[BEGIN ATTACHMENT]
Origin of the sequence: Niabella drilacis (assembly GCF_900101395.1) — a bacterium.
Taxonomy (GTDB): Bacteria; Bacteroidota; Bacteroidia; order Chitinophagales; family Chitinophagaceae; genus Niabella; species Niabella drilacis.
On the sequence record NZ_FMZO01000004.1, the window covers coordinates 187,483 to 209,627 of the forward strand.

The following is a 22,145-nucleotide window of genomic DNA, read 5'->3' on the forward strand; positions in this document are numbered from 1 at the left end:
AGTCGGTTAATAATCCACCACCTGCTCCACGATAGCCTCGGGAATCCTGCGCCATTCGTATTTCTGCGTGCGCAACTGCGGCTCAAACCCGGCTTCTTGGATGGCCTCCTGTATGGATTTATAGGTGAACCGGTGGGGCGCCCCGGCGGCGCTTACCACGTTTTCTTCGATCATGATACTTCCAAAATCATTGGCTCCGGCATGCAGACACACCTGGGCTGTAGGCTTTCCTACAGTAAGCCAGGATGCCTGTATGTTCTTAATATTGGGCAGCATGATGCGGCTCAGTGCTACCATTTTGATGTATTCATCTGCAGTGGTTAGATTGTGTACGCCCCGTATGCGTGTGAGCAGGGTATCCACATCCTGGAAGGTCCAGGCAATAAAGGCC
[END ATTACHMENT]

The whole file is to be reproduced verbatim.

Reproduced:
Origin of the sequence: Niabella drilacis (assembly GCF_900101395.1) — a bacterium.
Taxonomy (GTDB): Bacteria; Bacteroidota; Bacteroidia; order Chitinophagales; family Chitinophagaceae; genus Niabella; species Niabella drilacis.
On the sequence record NZ_FMZO01000004.1, the window covers coordinates 187,483 to 209,627 of the forward strand.

The following is a 22,145-nucleotide window of genomic DNA, read 5'->3' on the forward strand; positions in this document are numbered from 1 at the left end:
AGTCGGTTAATAATCCACCACCTGCTCCACGATAGCCTCGGGAATCCTGCGCCATTCGTATTTCTGCGTGCGCAACTGCGGCTCAAACCCGGCTTCTTGGATGGCCTCCTGTATGGATTTATAGGTGAACCGGTGGGGCGCCCCGGCGGCGCTTACCACGTTTTCTTCGATCATGATACTTCCAAAATCATTGGCTCCGGCATGCAGACACACCTGGGCTGTAGGCTTTCCTACAGTAAGCCAGGATGCCTGTATGTTCTTAATATTGGGCAGCATGATGCGGCTCAGTGCTACCATTTTGATGTATTCATCTGCAGTGGTTAGATTGTGTACGCCCCGTATGCGTGTGAGCAGGGTATCCACATCCTGGAAGGTCCAGGCAATAAAGGCC